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Home > Media

Gangsta bap

5 April 2005

It seems the world is not quite stale, flat and profitable enough for those vicious grasping bastards over at McDonald's. There is still a modicum of artistry out there, still a scintilla of creativity, and Maccy D's want to clog it up for all eternity with their filthy poisonous shit and slime.

This week they announced that in order to show their 'appreciation and respect for the most dominant youth culture in the world', the sickening swill-vendors are looking to team up with the flyest hippest dopest rappers around and shamelessly exploit a gaping demographic. What this will entail is artists who have absolutely no integrity weaving Big Mac name-checks into their rhymes. A simple case then of replacing all the blunts, hoes, nines and Uzis with buns, fries, beef patties and two slices of pasteurised processed American cheese. McDonald's will then vet the rhyme to ensure that the Big Mac is sufficiently bigged up, then they will pay the whores in question a sum of up to $5 every time the flaccid gutless jingle is given radio airplay.

In a word: Satanism.

Tony Rome, president and chief executive of Maven Strategies, the marketing firm hired by McDonald's to put the chip-shop into hip- hop, actually had the bare-faced malevolence to let this sick noise come out of his mouth recently: 'The main thing is to allow the artists to do what they do best. We're letting them creatively bring to life the product in their song.' And what self-respecting hard-core OG nigga pimp hustla wouldn't jump at the chance to rap about baps? Imagine! Letting them creatively bring a noxious turd in a bun to life. He went on: 'Hip-hop's endorsement of different brands give them a cool factor and representation among the youth.' Word. Appreciation and Respect. Just when you think McDonald's are out of ideas, they spring back with a new wack tack Maven aim to have several Big Mac tracks on radio playlists nationwide by the Summer.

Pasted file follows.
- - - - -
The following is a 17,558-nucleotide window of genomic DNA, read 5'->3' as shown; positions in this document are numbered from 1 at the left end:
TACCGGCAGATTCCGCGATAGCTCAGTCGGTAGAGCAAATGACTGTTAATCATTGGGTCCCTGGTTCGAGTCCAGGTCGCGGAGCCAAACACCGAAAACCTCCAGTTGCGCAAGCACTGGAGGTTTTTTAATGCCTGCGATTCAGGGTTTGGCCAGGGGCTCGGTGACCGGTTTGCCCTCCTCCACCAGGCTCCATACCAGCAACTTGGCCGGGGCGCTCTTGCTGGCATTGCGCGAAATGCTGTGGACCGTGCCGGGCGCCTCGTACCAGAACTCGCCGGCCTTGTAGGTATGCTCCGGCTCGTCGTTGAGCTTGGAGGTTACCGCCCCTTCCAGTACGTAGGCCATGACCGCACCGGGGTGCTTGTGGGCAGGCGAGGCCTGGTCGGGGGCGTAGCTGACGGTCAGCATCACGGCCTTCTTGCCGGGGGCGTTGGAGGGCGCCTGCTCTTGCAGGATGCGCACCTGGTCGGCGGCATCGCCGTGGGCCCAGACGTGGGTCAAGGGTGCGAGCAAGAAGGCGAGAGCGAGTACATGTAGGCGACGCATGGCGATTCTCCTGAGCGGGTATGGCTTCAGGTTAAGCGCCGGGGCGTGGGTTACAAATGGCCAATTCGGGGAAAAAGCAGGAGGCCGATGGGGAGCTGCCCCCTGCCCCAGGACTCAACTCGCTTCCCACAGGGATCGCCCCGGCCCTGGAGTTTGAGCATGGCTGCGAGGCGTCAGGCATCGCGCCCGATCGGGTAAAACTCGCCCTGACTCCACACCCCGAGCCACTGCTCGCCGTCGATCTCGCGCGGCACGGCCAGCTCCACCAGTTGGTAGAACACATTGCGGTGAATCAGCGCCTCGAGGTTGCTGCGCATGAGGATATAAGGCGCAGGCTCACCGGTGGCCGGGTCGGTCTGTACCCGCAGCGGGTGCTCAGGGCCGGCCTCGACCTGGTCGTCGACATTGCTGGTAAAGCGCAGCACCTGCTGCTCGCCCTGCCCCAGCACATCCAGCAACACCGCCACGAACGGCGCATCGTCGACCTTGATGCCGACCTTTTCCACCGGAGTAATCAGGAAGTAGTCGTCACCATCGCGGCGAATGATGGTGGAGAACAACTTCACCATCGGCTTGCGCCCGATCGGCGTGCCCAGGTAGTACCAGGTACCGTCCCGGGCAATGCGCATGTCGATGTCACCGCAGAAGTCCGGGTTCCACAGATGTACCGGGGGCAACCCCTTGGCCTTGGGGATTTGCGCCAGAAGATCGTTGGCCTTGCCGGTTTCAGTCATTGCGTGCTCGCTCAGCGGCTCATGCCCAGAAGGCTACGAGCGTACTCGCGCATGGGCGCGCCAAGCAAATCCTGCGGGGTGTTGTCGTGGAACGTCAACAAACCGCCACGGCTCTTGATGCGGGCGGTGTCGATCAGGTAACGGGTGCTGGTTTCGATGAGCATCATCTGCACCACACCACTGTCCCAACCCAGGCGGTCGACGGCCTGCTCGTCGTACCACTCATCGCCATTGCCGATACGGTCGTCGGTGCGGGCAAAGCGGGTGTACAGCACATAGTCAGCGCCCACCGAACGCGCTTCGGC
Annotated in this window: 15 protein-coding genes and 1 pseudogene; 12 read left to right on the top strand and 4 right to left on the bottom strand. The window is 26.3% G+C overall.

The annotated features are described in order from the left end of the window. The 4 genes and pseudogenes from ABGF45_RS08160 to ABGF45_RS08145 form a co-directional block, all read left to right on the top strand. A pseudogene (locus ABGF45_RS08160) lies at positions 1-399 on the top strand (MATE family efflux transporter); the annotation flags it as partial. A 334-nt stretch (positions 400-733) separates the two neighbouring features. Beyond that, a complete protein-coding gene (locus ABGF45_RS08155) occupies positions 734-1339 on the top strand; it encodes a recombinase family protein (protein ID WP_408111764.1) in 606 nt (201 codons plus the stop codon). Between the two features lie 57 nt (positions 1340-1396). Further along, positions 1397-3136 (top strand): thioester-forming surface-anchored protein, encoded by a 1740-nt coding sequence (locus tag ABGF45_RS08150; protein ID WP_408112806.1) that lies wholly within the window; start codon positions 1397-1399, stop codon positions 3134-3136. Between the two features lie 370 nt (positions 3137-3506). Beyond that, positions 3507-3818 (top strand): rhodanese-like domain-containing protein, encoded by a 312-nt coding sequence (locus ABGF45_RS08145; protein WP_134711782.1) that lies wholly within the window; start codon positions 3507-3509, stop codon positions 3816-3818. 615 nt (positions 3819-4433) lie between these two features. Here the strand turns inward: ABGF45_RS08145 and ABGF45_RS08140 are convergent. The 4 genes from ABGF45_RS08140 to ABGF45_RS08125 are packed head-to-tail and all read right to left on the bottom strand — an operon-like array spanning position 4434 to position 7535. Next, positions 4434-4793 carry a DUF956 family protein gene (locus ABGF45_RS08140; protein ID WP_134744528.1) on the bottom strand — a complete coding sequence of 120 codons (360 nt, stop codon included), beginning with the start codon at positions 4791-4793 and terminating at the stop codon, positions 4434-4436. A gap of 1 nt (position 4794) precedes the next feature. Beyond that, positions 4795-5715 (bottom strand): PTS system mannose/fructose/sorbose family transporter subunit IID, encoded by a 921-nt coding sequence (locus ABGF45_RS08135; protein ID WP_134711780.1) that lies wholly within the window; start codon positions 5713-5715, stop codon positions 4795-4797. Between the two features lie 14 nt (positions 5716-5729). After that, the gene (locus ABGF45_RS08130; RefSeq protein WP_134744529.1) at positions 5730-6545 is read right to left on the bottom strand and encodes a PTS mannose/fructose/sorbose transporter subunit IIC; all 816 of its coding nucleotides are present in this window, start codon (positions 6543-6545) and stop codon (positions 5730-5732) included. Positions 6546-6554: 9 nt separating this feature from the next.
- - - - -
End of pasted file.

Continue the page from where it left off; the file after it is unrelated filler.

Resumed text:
Of course product placement has been part and parcel of hip-hop's make-up since back in the day. Yo, rap was born with a capitalist migraine just by virtue of it coming up from the streets, where the shops are. It was only a matter of time before the biggest names would join forces with the biggest brands. In 1996 for example, Run DMC, arguably, according to their site, the greatest group in hip-hop history, wrote a song called 'My Adidas'. In order to ease the pain of Satan's barbed pecker slicing up through their kidneys, they were paid $1.5m.

The difference now of course, and where McDonald's are really showing their gold-plated acumen, is by eliminating the risk of paying a band to write an advert for them which no-one actually wants to play. So McDonald's won't pay a penny till the message is actually out there. They're so *clever*.

This is clearly the ideal moment for MC Hammer to pull his feet out of his anus and make a decent fist of his occasionally-mooted comeback. Few have gargled corporate cock-juice quite so shamelessly as that cretinous, strutting stool of a man. Finally then, popular culture may be just about soulless enough for Hammer to return. But if now is the time, he has to go the whole hog and rebrand himself as MC Donald.

One likes to think that the vast majority of rap artists would rather find work as accountants than compromise their artistic integrity, and indeed their souls, by selling out to McMammon, and just maybe some of these will put their heads together and hatch a Big Mac backlash track. Calling themselves DJ BSE and MC JD, they will release a record of such coruscating, crippling condemnation that McDonald's will finally see the error of their ways and immediately cease trading. There will be a knock-on effect. Corporations will tumble like ivory dominoes. Capitalism will perish. Missy Elliott will wrest power from the suits and all will be well with the world. Right up until the moment she realises she's absolute desperate for a Big Mac.

Then we'll be back in business.

Comment on this article: letters@thefridaything.co.uk

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